Friday, February 4, 2011
A Bagel Purist Speaks Out
To me, a bagel means Sunday morning, because that's when we'd have them in my house when I was a kid. My dad would go to a deli that had good bagels--it was always a quest to find the perfect bagels at the best price. This was a particular challenge when we moved from Brooklyn to southern New Jersey in 1961. Dad liked a lot of things about living "in the country," as he thought of it, but one of the sacrifices was giving up first-rate delicatessen. Every once in a while, he'd sigh: "What I could really go for right now is a nice hot pastrami sandwich...." Anyhow, Dad would find a good deli and buy bagels, cream cheese, and various species of smoked fish. Lox (cured salmon) was standard, and one test of a good deli was that they knew how to slice it: paper thin, so that you could almost see through it. He also liked smoked whitefish, carp, and sable. (I haven't had carp OR sable in years, because, well, you just can't find decent deli anywhere but in New York.)
A fresh bagel--or sometimes a biali--slathered with cream cheese and layered on top with just a little lox or some other fish (not too much: the fish was expensive) was a rare and idyllic treat. Of course, you'd be guzzling water for the rest of the day, because the salty fish made you thirsty.
Sometime in the 80s or early 90s, bagels went mainstream. It always fascinates me to see women in track suits who look very WASP munching on this quintessentially kosher item as though it were diet food. And the things they put on a bagel! Sprouts? American cheese? Peanut butter, for crying out loud? I mean, I guess these things might taste OK on a bagel, and if you enjoy them, be my guest. Who am I to tell you otherwise? But I hope you'll forgive me for thinking it's just wrong. Like putting mayonnaise on French fries. (Somebody probably does that and loves it--peanut butter on French fries? Grape jelly? Work with me here.)
Worst of all, though, in my reactionary opinion, are sweet bagels. Adding fruit-flavored cream cheese only heaps sin on sin. If you want something round and sweet with a hole in the middle of it, have a doughnut, for heaven's sakes! I mean, doesn't the chewiness of the bagel kind of contradict the sweet flavor? It would to me.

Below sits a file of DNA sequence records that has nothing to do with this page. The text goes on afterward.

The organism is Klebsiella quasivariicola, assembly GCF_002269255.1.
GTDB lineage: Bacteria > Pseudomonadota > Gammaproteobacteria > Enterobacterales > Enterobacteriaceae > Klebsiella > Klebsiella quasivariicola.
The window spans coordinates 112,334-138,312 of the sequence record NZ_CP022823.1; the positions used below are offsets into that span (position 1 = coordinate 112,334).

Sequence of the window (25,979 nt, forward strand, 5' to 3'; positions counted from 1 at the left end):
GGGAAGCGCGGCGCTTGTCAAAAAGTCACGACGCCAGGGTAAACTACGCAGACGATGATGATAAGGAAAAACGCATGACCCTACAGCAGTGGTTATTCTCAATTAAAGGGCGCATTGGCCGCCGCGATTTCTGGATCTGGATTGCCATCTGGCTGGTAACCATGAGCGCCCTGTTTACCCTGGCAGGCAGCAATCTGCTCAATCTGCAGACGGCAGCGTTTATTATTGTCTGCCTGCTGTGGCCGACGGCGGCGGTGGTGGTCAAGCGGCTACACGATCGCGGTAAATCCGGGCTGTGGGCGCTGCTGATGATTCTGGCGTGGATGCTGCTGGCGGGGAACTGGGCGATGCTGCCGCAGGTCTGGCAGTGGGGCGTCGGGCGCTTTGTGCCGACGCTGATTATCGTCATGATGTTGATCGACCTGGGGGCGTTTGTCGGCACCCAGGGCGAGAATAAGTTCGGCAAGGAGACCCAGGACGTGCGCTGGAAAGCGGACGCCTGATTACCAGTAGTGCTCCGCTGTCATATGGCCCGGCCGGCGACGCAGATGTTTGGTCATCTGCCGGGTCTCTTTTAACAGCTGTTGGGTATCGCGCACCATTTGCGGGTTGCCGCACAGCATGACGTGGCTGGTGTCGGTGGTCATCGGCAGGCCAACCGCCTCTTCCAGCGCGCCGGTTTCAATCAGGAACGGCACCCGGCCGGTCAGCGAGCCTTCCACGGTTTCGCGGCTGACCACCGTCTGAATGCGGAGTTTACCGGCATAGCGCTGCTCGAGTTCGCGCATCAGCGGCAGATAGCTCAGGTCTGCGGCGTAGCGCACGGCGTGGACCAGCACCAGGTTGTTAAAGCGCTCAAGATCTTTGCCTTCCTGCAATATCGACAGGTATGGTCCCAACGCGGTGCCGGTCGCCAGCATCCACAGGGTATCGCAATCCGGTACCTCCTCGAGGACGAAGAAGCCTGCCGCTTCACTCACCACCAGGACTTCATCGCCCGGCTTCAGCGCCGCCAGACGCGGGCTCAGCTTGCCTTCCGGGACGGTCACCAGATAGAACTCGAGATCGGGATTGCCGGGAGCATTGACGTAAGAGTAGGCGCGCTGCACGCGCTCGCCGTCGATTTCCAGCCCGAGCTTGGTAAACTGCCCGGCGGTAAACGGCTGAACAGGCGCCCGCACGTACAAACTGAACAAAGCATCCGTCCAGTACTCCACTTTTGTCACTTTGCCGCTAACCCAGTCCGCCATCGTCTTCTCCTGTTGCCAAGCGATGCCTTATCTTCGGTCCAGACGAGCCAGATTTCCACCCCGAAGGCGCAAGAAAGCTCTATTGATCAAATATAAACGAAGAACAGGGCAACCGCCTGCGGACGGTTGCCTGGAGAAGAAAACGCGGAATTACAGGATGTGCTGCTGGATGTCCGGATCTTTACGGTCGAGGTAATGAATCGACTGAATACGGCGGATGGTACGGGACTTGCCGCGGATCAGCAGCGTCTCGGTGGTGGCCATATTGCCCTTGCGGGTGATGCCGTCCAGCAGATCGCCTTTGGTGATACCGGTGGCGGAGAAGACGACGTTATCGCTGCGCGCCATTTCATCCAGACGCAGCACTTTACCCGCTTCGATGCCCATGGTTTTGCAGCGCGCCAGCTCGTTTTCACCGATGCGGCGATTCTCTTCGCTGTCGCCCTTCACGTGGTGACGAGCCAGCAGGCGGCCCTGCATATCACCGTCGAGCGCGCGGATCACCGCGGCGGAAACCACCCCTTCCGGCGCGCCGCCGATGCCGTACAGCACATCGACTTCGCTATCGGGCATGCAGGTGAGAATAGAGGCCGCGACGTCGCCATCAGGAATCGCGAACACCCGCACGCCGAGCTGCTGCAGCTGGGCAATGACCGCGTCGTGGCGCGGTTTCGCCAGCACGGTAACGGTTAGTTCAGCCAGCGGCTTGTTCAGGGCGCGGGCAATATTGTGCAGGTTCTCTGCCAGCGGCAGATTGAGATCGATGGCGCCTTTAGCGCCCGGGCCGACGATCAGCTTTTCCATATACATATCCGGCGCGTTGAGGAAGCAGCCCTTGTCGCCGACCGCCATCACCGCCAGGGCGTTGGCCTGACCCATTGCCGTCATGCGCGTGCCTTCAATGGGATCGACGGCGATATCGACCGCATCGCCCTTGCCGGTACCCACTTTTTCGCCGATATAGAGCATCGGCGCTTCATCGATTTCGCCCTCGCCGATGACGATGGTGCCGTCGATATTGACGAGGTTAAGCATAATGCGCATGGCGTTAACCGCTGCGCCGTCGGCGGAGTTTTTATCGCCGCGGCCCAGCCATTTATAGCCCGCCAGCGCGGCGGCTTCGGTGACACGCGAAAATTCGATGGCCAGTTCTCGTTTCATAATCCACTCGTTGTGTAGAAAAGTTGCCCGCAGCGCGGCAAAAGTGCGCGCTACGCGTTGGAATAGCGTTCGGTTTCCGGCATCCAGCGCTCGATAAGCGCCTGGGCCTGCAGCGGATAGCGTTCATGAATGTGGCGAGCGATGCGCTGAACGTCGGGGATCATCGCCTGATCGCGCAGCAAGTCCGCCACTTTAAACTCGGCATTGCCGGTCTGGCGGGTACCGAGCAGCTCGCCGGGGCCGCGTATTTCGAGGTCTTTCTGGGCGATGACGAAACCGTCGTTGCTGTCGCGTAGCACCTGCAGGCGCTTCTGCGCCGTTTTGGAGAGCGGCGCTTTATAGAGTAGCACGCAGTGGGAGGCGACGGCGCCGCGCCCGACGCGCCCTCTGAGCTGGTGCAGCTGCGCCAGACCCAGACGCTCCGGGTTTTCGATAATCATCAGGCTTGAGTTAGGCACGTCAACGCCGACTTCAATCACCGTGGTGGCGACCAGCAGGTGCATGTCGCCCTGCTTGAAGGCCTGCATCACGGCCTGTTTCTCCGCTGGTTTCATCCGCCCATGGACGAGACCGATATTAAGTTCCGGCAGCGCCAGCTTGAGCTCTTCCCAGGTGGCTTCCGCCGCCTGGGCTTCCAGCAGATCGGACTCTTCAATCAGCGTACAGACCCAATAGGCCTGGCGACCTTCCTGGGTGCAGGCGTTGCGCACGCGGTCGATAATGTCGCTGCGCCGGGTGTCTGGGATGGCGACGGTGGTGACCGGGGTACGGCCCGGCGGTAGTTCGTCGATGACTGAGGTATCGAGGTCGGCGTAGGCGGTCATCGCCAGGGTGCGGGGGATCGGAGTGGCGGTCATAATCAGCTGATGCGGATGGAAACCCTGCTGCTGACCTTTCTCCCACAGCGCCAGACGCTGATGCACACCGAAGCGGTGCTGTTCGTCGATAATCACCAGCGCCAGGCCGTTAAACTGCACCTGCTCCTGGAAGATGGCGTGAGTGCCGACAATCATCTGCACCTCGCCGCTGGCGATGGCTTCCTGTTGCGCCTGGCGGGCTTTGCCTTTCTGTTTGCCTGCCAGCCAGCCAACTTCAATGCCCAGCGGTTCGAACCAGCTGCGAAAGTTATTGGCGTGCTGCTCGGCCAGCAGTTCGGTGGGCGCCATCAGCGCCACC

The other abomination to me is toasting a bagel. See, this is only supposed to happen with stale bagels. Taking a good, fresh bagel and sticking it in the toaster to incinerate it is just disrespectful.
So here are my basic bagel rules:
1. Bagels should be simple. Plain is best; poppy seeds or sesame seeds are OK for a change. Stick to that. (Salt bagels? Have a pretzel. "Everything" bagels? Sheesh. A mish-mash!)
2. Eat bagels when they are fresh, and don't toast them. Reserve toasting for day-old bagels, if you've been foolish enough to let them sit around that long.
3. A bagel may be eaten with cream cheese or butter. There are two options: slice the bagel crosswise, or (by far the more decadent and delightful choice) break the bagel in half and put some butter or cream cheese on the exposed round bit. Take a bite, then put on more butter before the next bite, and so on. This ensures that you get your full daily requirement of butter and/or cream cheese. If you're feeling especially dissolute, you can even alternate butter and cream cheese with successive bites.
4. Reserve sandwich fixings for bread. Keep the topping on the bagel simple. Cream cheese, a little lox--that's all you need. (I occasionally make a concession to haute cuisine and have the capers, onions, and tomato with the lox, because I admit they taste good. But no self-respecting Jew ever adorned lox with those things. I suspect allowing them to be added to my bagel and lox is a mark of my assimilation.)
5. Remember: bagels aren't sweet. Just as you wouldn't put lox on a doughnut, don't turn bagels into pastries. They make lousy pastries anyway. Besides, a plain bagel is better for you--and the fish has Omega-3s in it. Bagels and lox are the true health food.
Oh, and one more thing. "Lox" might sound like a plural, but it isn't--just like "fox" and "box" aren't. Anyhow, "lox" is a category, like "beef" or "chicken." So go ahead, have some lox on a bagel. And remember to tell the girl behind the counter (who has never darkened the door of a Jewish deli) to skip toasting the bagel.
Posted by David Schildkret at 7:54 PM